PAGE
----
Considering that you’ve known some of these musicians for a quarter of a century, was there any kind of greater poignancy during the tour? Or was it just kind of like: “Let’s stay on point and not kill each other?”
It was normal, chaotic, panic, like: “Okay, we got to know all this music. We all care about getting the songs right. And we know that some songs are not going to sound like the record, but we’re still, you know, trying to make them translate live. And we just want to make sure we do a good job. You know, it’s a big deal for people coming to a show where you perform a record that somebody cares about, right? And we were doing two of them. We were doing Mass Romantic (2000) the first night, and don’t I know what the second record is. And for some reason, I’m blanking it out. (Laughs). Oh, I’m just so tired. I’m a little dumb. Now, you can put up with me being a little dumb. (Editor’s note: the other album the band played in concert was 2005’s Twin Cinema).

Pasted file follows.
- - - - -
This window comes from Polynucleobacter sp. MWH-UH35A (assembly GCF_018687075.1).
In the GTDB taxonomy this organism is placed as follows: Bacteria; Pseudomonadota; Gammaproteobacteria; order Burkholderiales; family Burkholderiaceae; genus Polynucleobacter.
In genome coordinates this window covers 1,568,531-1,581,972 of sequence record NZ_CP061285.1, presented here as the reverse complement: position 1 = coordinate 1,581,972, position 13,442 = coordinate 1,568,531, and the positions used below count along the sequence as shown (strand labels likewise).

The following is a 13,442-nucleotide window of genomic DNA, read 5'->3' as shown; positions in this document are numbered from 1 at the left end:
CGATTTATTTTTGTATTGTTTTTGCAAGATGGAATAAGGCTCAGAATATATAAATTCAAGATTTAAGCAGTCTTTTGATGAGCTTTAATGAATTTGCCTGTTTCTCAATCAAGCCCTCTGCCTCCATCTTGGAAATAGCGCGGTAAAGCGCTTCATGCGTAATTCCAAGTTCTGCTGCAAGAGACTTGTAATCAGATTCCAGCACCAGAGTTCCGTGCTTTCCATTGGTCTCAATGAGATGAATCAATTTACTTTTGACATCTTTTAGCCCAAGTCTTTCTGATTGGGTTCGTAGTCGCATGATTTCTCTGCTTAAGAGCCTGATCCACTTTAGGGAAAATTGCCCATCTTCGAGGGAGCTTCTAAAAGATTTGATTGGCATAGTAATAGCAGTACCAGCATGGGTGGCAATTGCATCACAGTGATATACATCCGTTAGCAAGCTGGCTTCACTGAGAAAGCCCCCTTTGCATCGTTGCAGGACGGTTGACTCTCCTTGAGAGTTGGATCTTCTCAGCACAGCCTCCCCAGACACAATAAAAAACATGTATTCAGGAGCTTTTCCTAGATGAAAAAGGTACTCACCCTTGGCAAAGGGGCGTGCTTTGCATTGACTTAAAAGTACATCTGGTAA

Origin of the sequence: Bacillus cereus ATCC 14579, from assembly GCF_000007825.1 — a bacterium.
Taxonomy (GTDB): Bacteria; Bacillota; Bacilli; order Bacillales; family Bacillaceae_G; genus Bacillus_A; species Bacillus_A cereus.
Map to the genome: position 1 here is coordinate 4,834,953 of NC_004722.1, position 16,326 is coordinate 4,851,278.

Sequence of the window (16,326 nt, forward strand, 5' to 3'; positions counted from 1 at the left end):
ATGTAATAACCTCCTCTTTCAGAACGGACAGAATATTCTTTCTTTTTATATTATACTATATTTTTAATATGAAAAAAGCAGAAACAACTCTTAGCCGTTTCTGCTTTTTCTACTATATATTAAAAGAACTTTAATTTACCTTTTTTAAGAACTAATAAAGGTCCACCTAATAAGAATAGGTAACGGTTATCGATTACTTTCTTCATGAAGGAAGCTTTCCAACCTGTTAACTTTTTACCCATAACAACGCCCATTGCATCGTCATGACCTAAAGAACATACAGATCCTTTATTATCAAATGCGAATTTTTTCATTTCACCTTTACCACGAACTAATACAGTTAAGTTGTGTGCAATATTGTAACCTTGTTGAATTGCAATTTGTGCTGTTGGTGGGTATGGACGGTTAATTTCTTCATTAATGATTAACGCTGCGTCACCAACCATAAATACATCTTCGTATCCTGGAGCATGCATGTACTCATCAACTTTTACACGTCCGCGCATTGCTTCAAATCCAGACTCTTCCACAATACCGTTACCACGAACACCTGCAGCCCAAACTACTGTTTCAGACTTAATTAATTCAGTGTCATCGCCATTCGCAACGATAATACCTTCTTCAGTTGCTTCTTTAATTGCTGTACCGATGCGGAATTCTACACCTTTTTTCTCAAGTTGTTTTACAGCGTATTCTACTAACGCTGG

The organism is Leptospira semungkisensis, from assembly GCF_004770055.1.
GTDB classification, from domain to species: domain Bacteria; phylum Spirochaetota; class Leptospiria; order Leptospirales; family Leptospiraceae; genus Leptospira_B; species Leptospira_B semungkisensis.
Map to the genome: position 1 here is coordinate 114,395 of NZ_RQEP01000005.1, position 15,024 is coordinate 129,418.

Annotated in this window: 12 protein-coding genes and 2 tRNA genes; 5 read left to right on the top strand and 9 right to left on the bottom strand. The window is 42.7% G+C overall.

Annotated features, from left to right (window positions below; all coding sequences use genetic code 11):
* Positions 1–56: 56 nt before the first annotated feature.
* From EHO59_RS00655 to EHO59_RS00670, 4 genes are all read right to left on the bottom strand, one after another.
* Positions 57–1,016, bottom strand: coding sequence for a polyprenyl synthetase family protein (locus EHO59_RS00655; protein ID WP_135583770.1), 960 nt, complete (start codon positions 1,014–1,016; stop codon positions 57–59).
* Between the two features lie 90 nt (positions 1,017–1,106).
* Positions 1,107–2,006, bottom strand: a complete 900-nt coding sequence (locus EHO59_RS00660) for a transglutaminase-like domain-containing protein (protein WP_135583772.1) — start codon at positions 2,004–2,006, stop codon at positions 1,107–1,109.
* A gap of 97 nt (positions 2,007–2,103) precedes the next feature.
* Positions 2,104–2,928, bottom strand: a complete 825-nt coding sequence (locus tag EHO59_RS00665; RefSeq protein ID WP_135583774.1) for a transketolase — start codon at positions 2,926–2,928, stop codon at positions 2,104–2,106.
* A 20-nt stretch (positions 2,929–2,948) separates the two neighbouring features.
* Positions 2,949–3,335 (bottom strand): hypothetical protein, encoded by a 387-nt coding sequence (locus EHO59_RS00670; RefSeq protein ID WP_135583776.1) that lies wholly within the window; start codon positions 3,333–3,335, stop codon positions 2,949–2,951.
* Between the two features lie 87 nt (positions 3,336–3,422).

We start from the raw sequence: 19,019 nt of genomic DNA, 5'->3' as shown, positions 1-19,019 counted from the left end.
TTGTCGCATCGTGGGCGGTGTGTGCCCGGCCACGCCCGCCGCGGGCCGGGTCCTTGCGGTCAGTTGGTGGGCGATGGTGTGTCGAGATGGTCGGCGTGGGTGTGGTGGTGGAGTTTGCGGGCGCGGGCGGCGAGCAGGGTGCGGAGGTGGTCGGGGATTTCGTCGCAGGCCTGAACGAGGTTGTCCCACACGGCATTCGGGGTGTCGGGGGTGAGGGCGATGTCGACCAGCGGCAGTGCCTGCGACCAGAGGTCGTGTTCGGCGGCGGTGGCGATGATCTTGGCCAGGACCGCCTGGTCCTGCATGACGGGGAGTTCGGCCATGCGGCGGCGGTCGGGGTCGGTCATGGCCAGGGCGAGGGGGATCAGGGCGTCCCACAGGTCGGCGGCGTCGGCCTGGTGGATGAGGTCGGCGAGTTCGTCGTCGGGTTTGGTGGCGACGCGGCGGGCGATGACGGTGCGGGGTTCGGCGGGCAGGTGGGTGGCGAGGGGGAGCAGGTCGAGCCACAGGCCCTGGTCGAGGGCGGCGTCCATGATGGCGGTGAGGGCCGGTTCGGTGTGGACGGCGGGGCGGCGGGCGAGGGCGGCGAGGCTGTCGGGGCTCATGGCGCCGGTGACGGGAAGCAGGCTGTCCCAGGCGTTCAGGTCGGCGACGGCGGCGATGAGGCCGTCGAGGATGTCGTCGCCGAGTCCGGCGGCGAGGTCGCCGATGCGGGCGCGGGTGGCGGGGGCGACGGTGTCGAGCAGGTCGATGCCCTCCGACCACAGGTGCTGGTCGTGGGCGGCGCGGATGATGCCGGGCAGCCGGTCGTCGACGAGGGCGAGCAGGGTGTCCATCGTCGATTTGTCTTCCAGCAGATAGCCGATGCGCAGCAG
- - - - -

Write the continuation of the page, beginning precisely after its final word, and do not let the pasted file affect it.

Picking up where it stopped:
I think you’re just exhausted and surely not dumb. Prior to joining up with the New Pornographers, you had already established yourself playing with more punk-style bands in the ‘90s. But it seems like a sizable part of your career is based on collaboration with other songwriters. Why is that? It seems like that process would be based on the opposite of creative control: more in surrender, trust, and letting go.
Well, I love collaborations, but creative control comes down to: I definitely write all the lyrics. And the songs go the way I want them to go. But then there needs to be, like, an element of “What’s going to happen here?” Right? And I really thrive on the creative atmosphere. I love working with other people. And I think collaboration is a really important thing to do to just expand yourself as an artist. And you learn so much.
It seems like when you perform live, you personally can appreciate the looseness of a concert: the potential for chaos. You’re surely more of a musician and performer than an entertainer. I personally love when a band ruins a song by trying to improvise, or totally clams the song and then they have to sweep it all up onstage.